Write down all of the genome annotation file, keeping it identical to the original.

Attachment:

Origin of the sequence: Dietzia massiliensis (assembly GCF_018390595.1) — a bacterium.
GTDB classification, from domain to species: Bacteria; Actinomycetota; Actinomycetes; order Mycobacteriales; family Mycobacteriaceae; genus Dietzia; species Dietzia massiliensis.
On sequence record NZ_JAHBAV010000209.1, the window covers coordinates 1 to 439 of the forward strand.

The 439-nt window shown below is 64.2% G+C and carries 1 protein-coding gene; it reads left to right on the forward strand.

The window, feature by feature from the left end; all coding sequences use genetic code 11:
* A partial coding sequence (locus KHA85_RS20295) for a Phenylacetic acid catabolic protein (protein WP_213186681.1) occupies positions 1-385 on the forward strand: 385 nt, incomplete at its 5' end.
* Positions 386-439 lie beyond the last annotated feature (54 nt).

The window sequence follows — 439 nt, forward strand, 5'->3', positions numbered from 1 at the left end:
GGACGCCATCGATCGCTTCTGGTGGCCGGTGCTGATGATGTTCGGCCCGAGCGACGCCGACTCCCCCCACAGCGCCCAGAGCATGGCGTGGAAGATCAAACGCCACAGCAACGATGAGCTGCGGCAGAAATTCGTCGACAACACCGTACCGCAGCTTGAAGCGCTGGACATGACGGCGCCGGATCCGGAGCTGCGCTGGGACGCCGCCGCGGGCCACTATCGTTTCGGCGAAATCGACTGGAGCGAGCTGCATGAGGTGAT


Origin of the sequence: Dietzia massiliensis (assembly GCF_018390595.1) — a bacterium.
GTDB classification, from domain to species: Bacteria; Actinomycetota; Actinomycetes; order Mycobacteriales; family Mycobacteriaceae; genus Dietzia; species Dietzia massiliensis.
On sequence record NZ_JAHBAV010000209.1, the window covers coordinates 1 to 439 of the forward strand.

The 439-nt window shown below is 64.2% G+C and carries 1 protein-coding gene; it reads left to right on the forward strand.

The window, feature by feature from the left end; all coding sequences use genetic code 11:
* A partial coding sequence (locus KHA85_RS20295) for a Phenylacetic acid catabolic protein (protein WP_213186681.1) occupies positions 1-385 on the forward strand: 385 nt, incomplete at its 5' end.
* Positions 386-439 lie beyond the last annotated feature (54 nt).

The window sequence follows — 439 nt, forward strand, 5'->3', positions numbered from 1 at the left end:
GGACGCCATCGATCGCTTCTGGTGGCCGGTGCTGATGATGTTCGGCCCGAGCGACGCCGACTCCCCCCACAGCGCCCAGAGCATGGCGTGGAAGATCAAACGCCACAGCAACGATGAGCTGCGGCAGAAATTCGTCGACAACACCGTACCGCAGCTTGAAGCGCTGGACATGACGGCGCCGGATCCGGAGCTGCGCTGGGACGCCGCCGCGGGCCACTATCGTTTCGGCGAAATCGACTGGAGCGAGCTGCATGAGGTGAT